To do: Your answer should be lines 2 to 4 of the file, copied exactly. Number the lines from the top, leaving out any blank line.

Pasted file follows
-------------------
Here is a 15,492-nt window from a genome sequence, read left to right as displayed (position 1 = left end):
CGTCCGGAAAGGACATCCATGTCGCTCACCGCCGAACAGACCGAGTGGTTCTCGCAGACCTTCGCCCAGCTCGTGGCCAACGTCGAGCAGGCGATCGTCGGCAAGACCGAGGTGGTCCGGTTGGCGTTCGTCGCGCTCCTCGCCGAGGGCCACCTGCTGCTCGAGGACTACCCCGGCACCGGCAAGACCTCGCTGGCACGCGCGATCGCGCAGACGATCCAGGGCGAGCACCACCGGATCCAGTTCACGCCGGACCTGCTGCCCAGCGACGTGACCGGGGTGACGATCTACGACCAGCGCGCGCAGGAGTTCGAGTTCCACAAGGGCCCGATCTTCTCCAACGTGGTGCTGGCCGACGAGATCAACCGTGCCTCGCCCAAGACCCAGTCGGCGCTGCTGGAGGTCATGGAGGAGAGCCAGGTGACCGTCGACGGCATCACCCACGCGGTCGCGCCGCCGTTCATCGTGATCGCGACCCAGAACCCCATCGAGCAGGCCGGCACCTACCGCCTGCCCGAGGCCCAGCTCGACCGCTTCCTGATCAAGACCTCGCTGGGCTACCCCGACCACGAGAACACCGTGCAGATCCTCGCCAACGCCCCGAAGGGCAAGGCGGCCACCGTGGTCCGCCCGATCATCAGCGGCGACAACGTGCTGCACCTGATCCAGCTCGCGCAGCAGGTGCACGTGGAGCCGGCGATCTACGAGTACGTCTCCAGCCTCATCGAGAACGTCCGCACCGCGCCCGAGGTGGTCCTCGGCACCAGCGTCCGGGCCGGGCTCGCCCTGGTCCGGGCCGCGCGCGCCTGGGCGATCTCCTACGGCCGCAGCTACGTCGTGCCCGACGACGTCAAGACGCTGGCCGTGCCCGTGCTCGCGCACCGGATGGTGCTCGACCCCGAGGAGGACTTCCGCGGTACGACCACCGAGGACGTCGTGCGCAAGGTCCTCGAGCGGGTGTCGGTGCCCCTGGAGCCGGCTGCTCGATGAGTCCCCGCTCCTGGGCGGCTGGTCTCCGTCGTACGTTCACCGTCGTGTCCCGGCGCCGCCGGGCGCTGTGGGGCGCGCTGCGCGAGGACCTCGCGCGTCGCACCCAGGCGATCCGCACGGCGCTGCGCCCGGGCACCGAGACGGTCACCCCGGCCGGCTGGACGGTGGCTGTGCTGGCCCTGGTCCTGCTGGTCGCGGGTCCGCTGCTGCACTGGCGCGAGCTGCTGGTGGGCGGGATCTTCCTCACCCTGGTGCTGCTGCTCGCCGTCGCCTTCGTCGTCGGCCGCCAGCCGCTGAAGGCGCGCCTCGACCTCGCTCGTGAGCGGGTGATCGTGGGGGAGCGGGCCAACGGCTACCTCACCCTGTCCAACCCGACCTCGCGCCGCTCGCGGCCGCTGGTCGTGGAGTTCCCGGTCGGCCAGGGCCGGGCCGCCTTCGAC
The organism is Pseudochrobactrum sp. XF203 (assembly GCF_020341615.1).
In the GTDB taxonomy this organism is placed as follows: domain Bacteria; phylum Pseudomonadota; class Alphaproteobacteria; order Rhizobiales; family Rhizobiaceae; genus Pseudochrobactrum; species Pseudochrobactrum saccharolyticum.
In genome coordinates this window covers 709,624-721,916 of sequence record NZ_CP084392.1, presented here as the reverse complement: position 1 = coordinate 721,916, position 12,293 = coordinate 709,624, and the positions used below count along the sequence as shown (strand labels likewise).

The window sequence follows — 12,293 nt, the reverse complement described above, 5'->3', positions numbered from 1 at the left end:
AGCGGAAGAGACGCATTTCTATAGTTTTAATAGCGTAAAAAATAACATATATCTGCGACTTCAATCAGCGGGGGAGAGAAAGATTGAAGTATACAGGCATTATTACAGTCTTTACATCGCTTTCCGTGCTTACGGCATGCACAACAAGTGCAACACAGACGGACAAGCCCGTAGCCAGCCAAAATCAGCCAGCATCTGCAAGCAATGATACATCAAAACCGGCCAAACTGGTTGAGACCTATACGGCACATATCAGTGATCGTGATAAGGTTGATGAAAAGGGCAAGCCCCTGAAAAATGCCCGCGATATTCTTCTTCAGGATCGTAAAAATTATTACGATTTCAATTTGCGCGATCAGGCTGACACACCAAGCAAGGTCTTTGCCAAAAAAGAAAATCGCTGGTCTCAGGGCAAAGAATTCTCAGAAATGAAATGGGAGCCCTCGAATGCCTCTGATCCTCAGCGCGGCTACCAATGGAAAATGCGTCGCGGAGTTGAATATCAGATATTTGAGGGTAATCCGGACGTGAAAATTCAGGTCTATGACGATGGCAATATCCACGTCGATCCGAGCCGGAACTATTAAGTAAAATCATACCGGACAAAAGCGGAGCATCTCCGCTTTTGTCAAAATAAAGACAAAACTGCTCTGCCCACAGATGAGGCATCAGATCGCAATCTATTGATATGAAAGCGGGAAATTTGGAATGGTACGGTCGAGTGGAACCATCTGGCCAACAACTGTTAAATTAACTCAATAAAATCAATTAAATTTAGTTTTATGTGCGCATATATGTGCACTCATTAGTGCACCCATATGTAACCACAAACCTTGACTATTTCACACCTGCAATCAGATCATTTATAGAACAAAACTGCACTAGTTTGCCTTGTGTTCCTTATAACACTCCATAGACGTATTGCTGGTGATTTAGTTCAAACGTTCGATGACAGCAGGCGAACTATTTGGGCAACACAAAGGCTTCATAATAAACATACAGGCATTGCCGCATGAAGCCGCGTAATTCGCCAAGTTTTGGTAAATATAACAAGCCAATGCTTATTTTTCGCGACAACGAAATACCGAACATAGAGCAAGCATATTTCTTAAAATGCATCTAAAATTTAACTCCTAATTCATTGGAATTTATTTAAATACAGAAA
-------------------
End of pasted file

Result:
CGTCCGGAAAGGACATCCATGTCGCTCACCGCCGAACAGACCGAGTGGTTCTCGCAGACCTTCGCCCAGCTCGTGGCCAACGTCGAGCAGGCGATCGTCGGCAAGACCGAGGTGGTCCGGTTGGCGTTCGTCGCGCTCCTCGCCGAGGGCCACCTGCTGCTCGAGGACTACCCCGGCACCGGCAAGACCTCGCTGGCACGCGCGATCGCGCAGACGATCCAGGGCGAGCACCACCGGATCCAGTTCACGCCGGACCTGCTGCCCAGCGACGTGACCGGGGTGACGATCTACGACCAGCGCGCGCAGGAGTTCGAGTTCCACAAGGGCCCGATCTTCTCCAACGTGGTGCTGGCCGACGAGATCAACCGTGCCTCGCCCAAGACCCAGTCGGCGCTGCTGGAGGTCATGGAGGAGAGCCAGGTGACCGTCGACGGCATCACCCACGCGGTCGCGCCGCCGTTCATCGTGATCGCGACCCAGAACCCCATCGAGCAGGCCGGCACCTACCGCCTGCCCGAGGCCCAGCTCGACCGCTTCCTGATCAAGACCTCGCTGGGCTACCCCGACCACGAGAACACCGTGCAGATCCTCGCCAACGCCCCGAAGGGCAAGGCGGCCACCGTGGTCCGCCCGATCATCAGCGGCGACAACGTGCTGCACCTGATCCAGCTCGCGCAGCAGGTGCACGTGGAGCCGGCGATCTACGAGTACGTCTCCAGCCTCATCGAGAACGTCCGCACCGCGCCCGAGGTGGTCCTCGGCACCAGCGTCCGGGCCGGGCTCGCCCTGGTCCGGGCCGCGCGCGCCTGGGCGATCTCCTACGGCCGCAGCTACGTCGTGCCCGACGACGTCAAGACGCTGGCCGTGCCCGTGCTCGCGCACCGGATGGTGCTCGACCCCGAGGAGGACTTCCGCGGTACGACCACCGAGGACGTCGTGCGCAAGGTCCTCGAGCGGGTGTCGGTGCCCCTGGAGCCGGCTGCTCGATGAGTCCCCGCTCCTGGGCGGCTGGTCTCCGTCGTACGTTCACCGTCGTGTCCCGGCGCCGCCGGGCGCTGTGGGGCGCGCTGCGCGAGGACCTCGCGCGTCGCACCCAGGCGATCCGCACGGCGCTGCGCCCGGGCACCGAGACGGTCACCCCGGCCGGCTGGACGGTGGCTGTGCTGGCCCTGGTCCTGCTGGTCGCGGGTCCGCTGCTGCACTGGCGCGAGCTGCTGGTGGGCGGGATCTTCCTCACCCTGGTGCTGCTGCTCGCCGTCGCCTTCGTCGTCGGCCGCCAGCCGCTGAAGGCGCGCCTCGACCTCGCTCGTGAGCGGGTGATCGTGGGGGAGCGGGCCAACGGCTACCTCACCCTGTCCAACCCGACCTCGCGCCGCTCGCGGCCGCTGGTCGTGGAGTTCCCGGTCGGCCAGGGCCGGGCCGCCTTCGAC
The organism is Pseudochrobactrum sp. XF203 (assembly GCF_020341615.1).
In the GTDB taxonomy this organism is placed as follows: domain Bacteria; phylum Pseudomonadota; class Alphaproteobacteria; order Rhizobiales; family Rhizobiaceae; genus Pseudochrobactrum; species Pseudochrobactrum saccharolyticum.